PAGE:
withheld prophecy – like God revealed prophecies about the nations to Yishayahu, Yirmihahu, and
Yechezkel.” Rather:
Responsa Chatam Sofer Introduction to Yoreh Dei’ah
But Avraham our father, in truth, had not reached
this level of prophecy, for he was preoccupied
constantly with teaching the students, and his mind
was involved with them in order to bring them under
the wings of the Divine Presence.
‫ הקדמה ליורה דעה‬,‫שו"ת חתם סופר‬
‫אך אאע"ה באמת לא הגיע אל מדרגת‬
‫ לפי שהיה מוטרד תמיד בלימוד‬,‫נבואה כזו‬
‫התלמידים והיה דעתו מעורב בין הבריות‬
.‫להכניסם תחת כנפי השכינה‬
Avraham was involved with even the lowest levels of society, and was not able to pursue the meditation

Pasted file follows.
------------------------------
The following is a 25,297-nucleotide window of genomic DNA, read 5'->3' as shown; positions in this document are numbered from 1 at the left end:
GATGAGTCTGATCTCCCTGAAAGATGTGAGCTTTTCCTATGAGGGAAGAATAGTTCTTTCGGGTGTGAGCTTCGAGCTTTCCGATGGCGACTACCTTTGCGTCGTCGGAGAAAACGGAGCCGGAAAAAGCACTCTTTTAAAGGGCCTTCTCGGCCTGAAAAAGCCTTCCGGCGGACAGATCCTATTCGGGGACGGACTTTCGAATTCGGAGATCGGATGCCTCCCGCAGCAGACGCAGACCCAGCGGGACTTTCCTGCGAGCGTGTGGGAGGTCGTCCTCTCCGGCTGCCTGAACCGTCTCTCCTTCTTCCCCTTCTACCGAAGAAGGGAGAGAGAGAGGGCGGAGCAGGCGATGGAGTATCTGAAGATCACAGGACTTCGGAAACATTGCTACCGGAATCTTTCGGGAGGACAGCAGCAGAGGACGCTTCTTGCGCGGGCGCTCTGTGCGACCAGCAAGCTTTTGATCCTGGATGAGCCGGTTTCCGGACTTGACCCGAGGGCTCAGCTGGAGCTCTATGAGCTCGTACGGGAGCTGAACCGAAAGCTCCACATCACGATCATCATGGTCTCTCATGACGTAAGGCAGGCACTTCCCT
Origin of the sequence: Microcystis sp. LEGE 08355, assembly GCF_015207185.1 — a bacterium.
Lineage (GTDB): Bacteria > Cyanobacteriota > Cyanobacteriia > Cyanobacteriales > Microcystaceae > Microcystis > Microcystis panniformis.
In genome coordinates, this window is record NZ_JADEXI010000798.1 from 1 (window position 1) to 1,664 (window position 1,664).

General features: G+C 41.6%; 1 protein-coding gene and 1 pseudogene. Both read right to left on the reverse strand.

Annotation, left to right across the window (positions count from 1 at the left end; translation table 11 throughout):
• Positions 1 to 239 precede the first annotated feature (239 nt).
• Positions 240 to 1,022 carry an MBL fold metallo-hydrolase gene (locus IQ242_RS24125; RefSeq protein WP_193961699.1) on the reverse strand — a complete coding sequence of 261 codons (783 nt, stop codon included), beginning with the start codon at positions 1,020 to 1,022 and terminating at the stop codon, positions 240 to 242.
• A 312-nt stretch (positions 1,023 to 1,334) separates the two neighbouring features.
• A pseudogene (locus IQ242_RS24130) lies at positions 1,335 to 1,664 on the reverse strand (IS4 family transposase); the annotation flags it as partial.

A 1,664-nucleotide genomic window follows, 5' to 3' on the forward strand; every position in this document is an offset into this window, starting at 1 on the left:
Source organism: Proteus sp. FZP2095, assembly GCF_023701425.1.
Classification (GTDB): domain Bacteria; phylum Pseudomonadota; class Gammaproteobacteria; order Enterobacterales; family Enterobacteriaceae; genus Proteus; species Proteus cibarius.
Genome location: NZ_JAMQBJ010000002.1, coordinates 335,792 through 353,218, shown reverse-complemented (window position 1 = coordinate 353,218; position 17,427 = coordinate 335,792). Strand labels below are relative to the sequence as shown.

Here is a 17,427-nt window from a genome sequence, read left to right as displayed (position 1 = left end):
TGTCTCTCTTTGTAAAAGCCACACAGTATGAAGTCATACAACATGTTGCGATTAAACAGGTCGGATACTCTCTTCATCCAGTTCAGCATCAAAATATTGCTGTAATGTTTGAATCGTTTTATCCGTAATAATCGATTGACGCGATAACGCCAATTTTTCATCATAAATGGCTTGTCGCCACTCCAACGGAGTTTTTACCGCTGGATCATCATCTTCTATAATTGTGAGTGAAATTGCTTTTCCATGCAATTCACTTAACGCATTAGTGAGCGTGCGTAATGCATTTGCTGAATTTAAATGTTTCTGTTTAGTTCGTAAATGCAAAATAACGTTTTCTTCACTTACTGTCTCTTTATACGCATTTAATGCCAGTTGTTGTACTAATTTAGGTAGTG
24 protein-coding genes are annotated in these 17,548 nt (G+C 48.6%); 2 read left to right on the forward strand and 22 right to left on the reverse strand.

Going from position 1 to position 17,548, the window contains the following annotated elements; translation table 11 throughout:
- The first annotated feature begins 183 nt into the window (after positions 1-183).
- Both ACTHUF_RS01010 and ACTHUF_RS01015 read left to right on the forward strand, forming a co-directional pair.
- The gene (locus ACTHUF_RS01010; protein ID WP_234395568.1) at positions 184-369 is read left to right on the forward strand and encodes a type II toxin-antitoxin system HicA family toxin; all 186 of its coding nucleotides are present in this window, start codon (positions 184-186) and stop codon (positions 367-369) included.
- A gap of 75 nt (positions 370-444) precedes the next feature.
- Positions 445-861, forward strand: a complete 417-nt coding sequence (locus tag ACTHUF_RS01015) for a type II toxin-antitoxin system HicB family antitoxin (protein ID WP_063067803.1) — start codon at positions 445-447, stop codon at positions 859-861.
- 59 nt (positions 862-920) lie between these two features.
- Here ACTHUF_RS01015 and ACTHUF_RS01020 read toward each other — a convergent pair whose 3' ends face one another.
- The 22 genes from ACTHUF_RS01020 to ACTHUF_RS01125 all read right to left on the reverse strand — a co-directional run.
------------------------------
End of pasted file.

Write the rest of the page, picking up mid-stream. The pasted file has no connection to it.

and focus necessary to reach higher levels of prophecy. “But God, in his Goodness, knows the hidden
recesses of the heart and soul, and knew Avraham. ‘This is my servant Avraham. Even if he hasn’t reached
this level of prophecy, how can I hide anything from him, for he lacks no perfection. And the only reason he
isn’t prepared for this level of prophecy is because he is troubling himself for My honor. For My sake only
he cast aside – and stole from himself – prophecy. How can I hide anything from him?’” Because Avraham
was so involved in trying to elevate others he did not have the time and context to elevate himself to
higher levels of prophecy. But God – out of His love for one so devoted to His true honor, “Avraham my
beloved” – gave him those high prophetic levels. How can I hide anything from Avraham?